A US Navy sailor was found not guilty on Friday of starting a fire that resulted in the complete destruction of the $1.2 billion Amphibious Assault Warship USS Bonhomme Richard in 2020.

While the Navy alleged that the disgruntled sailor intentionally set the blaze, an investigation found the entire crew had was unprepared for a fire.


Seaman Ryan Sawyer Mays was cleared of aggravated arson and the wilful hazarding of a vessel by a US Navy court in San Diego, California. Speaking to reporters outside the court, Mays said that he was so grateful that this is finally over.

Navy prosecutors alleged that Mays, who was 19 at the time of the fire in 2020, was disgruntled after dropping out of Navy SEAL selection, and set cardboard boxes alight in a vehicle storage area aboard the amphibious assault ship.

However, no physical evidence was found linking Mays to the fire.


The fire spread throughout the ship, which was docked in San Diego at the time for a $250 million upgrade. Temperatures in some parts of the vessel rose to 1,200 degrees Fahrenheit (649C), and the ship burned for four days.

Some 60 sailors were injured, and the USS Bonhomme Richard, which cost $1.2 billion to build in the late 1990’s, was decommissioned and sold for scrap.


Despite the Navy’s attempts to pin the blame on Mays, an internal investigation completed last year found that three dozen officers on board the ship could be considered responsible for the inferno.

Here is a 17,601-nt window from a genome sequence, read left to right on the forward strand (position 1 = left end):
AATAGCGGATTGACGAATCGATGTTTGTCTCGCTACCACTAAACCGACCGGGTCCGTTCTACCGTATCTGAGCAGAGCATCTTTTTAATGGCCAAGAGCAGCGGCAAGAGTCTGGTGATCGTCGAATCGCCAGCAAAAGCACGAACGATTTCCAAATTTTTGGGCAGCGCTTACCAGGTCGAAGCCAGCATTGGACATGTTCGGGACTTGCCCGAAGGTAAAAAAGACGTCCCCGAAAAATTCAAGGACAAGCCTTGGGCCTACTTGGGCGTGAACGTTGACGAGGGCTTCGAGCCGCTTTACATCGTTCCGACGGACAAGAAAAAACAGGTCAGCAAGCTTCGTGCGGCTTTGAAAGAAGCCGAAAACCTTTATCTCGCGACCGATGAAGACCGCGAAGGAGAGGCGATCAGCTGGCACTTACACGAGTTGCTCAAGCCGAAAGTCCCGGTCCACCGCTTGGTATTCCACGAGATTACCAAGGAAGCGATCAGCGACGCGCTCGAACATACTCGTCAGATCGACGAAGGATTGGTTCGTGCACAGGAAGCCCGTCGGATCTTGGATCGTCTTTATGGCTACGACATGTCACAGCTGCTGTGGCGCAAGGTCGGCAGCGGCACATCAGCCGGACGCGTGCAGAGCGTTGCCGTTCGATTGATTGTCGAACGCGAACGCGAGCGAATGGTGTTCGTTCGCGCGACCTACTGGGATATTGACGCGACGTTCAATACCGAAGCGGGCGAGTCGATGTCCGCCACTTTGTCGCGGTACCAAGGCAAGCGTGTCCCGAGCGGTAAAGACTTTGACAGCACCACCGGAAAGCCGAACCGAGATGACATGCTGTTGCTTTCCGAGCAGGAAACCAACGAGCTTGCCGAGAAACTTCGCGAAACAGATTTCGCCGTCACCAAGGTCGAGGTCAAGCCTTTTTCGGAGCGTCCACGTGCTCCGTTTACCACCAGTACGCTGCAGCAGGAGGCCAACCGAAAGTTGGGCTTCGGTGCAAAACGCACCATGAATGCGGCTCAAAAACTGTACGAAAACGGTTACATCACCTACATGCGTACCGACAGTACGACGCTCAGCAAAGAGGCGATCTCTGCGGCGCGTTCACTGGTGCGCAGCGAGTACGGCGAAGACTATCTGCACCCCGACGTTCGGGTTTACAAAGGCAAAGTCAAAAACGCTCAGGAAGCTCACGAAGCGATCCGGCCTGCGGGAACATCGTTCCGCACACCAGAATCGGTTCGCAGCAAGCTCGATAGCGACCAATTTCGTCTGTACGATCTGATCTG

A report stated that repeated failures by an inadequately prepared crew led to an ineffective fire response at the time of the total destruction of the US warship that made, designed and deployed, to invade unfriendly countries at a blow of the Pentagon whistle.


These failures included lapses in training, poor communication, and the fact that no member of the crew knew the location of, or how to use, a fire control button.

Even if the button had been pushed, the report continued, some 87% of all fire stations on board had faulty equipment or had not been inspected?

As a result, 28 people, including then-Pacific Fleet commander Vice Admiral Richard Brown, were formally punished by the Navy for the loss of the vessel.

RT. com / ABC Flash Point News 2022.

5 2 votes
Article Rating
Notify of

Inline Feedbacks
View all comments
02-10-22 19:35

The motto of this ship was “I have not yet begun to fight!” Will be externally true. Almost poetic.

Reply to  Peace101
02-10-22 19:58

comment image?resize=640%2C360&ssl=1

02-10-22 19:47

One fewer tool for US to spread its poisonous “democracy” around the world.

Jack the Ripper
Jack the Ripper
Reply to  Scheissdreck
02-10-22 20:00

comment image

02-10-22 19:50

The lack of training seems to indicate that there’s a fault higher up the command chain than the rank & file sailors who will always get blamed. If this is the status of the American navy, then no wonder they don’t want to fight against Russia. Russia doesn’t need Hi Tech weapons, which they do have. They just need to give the enemy some matches and wait for them to burn down. (:-D)

02-10-22 19:57

A single sailor is responsible for destroying a USS aircraft carrier all on his own by lighting some paper!?!? Seriously!?!?